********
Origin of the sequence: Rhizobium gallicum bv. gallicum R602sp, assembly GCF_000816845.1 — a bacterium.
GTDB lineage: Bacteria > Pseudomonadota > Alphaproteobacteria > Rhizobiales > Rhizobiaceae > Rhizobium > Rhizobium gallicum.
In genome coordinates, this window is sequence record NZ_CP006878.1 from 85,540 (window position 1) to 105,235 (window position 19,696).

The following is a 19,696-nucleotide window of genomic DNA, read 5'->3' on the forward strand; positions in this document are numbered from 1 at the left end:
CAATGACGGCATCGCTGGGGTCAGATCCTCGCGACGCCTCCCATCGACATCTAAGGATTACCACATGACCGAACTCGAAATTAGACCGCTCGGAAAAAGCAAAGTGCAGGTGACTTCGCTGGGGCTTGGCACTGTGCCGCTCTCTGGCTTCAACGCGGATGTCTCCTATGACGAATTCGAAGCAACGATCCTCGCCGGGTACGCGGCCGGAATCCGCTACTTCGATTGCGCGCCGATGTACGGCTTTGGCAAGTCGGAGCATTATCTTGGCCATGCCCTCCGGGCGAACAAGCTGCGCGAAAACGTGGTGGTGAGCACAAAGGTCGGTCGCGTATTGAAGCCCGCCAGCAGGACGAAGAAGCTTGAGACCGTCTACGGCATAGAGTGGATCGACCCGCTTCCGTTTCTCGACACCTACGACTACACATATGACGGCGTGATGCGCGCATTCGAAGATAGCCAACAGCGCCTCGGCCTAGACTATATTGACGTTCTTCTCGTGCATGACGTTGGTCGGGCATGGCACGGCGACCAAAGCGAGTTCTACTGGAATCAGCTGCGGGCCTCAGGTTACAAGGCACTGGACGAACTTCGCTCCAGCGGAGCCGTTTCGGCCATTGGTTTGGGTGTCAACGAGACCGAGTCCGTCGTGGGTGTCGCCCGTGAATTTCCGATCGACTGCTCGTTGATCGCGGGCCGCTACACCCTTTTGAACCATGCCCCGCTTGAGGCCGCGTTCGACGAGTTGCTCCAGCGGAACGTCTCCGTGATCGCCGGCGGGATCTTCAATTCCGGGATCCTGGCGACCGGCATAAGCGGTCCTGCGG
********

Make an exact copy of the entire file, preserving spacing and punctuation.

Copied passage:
Origin of the sequence: Rhizobium gallicum bv. gallicum R602sp, assembly GCF_000816845.1 — a bacterium.
GTDB lineage: Bacteria > Pseudomonadota > Alphaproteobacteria > Rhizobiales > Rhizobiaceae > Rhizobium > Rhizobium gallicum.
In genome coordinates, this window is sequence record NZ_CP006878.1 from 85,540 (window position 1) to 105,235 (window position 19,696).

The following is a 19,696-nucleotide window of genomic DNA, read 5'->3' on the forward strand; positions in this document are numbered from 1 at the left end:
CAATGACGGCATCGCTGGGGTCAGATCCTCGCGACGCCTCCCATCGACATCTAAGGATTACCACATGACCGAACTCGAAATTAGACCGCTCGGAAAAAGCAAAGTGCAGGTGACTTCGCTGGGGCTTGGCACTGTGCCGCTCTCTGGCTTCAACGCGGATGTCTCCTATGACGAATTCGAAGCAACGATCCTCGCCGGGTACGCGGCCGGAATCCGCTACTTCGATTGCGCGCCGATGTACGGCTTTGGCAAGTCGGAGCATTATCTTGGCCATGCCCTCCGGGCGAACAAGCTGCGCGAAAACGTGGTGGTGAGCACAAAGGTCGGTCGCGTATTGAAGCCCGCCAGCAGGACGAAGAAGCTTGAGACCGTCTACGGCATAGAGTGGATCGACCCGCTTCCGTTTCTCGACACCTACGACTACACATATGACGGCGTGATGCGCGCATTCGAAGATAGCCAACAGCGCCTCGGCCTAGACTATATTGACGTTCTTCTCGTGCATGACGTTGGTCGGGCATGGCACGGCGACCAAAGCGAGTTCTACTGGAATCAGCTGCGGGCCTCAGGTTACAAGGCACTGGACGAACTTCGCTCCAGCGGAGCCGTTTCGGCCATTGGTTTGGGTGTCAACGAGACCGAGTCCGTCGTGGGTGTCGCCCGTGAATTTCCGATCGACTGCTCGTTGATCGCGGGCCGCTACACCCTTTTGAACCATGCCCCGCTTGAGGCCGCGTTCGACGAGTTGCTCCAGCGGAACGTCTCCGTGATCGCCGGCGGGATCTTCAATTCCGGGATCCTGGCGACCGGCATAAGCGGTCCTGCGG